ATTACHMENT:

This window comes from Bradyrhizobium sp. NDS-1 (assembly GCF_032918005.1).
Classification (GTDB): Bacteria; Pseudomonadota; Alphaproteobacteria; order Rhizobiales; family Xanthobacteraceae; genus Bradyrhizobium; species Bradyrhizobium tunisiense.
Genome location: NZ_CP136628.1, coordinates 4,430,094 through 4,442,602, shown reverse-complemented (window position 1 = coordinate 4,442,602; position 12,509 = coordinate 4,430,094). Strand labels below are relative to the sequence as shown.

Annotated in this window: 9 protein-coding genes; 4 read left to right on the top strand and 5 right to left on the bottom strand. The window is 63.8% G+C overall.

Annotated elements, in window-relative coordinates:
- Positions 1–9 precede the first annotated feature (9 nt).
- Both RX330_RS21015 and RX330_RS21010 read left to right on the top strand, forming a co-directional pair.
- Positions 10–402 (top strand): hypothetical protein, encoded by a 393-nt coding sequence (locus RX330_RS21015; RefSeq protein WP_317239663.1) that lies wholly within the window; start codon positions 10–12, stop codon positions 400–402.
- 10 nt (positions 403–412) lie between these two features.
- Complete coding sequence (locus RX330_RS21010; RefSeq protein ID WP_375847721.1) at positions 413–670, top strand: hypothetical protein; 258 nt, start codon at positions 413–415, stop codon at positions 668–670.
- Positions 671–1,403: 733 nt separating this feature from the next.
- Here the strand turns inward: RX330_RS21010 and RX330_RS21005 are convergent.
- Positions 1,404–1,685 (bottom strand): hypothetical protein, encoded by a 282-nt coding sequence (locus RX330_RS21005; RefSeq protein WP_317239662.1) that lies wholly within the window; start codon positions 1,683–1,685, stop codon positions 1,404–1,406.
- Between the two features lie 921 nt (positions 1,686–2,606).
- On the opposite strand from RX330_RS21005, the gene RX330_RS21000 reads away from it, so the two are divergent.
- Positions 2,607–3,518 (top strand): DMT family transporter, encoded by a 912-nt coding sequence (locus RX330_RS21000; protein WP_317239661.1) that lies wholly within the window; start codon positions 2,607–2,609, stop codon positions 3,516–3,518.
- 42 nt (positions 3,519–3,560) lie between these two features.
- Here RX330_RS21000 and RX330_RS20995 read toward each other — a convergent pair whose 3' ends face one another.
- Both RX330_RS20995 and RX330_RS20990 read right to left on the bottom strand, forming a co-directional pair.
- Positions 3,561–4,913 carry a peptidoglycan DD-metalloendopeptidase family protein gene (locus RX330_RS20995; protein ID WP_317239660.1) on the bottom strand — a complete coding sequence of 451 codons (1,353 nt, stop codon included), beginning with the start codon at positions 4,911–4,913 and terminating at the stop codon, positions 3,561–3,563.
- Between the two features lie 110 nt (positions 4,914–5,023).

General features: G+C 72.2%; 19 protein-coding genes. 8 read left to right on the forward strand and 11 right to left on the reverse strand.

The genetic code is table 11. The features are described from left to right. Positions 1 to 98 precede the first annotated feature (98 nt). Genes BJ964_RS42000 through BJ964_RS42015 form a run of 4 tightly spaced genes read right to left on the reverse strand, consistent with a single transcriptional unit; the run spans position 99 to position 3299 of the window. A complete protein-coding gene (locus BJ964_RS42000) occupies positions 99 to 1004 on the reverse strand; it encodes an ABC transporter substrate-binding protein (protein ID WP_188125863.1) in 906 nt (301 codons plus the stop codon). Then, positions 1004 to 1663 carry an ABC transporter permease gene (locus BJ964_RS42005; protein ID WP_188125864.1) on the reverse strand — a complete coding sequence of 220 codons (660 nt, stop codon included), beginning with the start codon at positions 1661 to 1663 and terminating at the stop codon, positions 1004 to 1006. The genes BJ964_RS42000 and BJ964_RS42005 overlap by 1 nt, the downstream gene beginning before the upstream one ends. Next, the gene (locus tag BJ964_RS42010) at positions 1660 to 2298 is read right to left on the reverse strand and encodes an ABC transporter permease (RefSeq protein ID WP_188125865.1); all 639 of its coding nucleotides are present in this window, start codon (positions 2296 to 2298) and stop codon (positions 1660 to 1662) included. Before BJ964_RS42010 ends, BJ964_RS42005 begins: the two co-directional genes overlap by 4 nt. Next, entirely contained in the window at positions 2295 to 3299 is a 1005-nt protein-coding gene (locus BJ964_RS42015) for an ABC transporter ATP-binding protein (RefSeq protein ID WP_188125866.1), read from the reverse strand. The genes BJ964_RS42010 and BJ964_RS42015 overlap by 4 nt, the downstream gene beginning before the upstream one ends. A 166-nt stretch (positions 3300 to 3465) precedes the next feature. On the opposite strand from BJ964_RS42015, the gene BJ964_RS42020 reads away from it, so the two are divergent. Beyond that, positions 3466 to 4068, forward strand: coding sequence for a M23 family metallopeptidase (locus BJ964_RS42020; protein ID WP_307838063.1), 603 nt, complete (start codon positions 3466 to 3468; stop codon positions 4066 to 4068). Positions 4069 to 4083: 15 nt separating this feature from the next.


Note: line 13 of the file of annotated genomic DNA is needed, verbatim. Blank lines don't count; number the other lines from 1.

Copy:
- Positions 1,404–1,685 (bottom strand): hypothetical protein, encoded by a 282-nt coding sequence (locus RX330_RS21005; RefSeq protein WP_317239662.1) that lies wholly within the window; start codon positions 1,683–1,685, stop codon positions 1,404–1,406.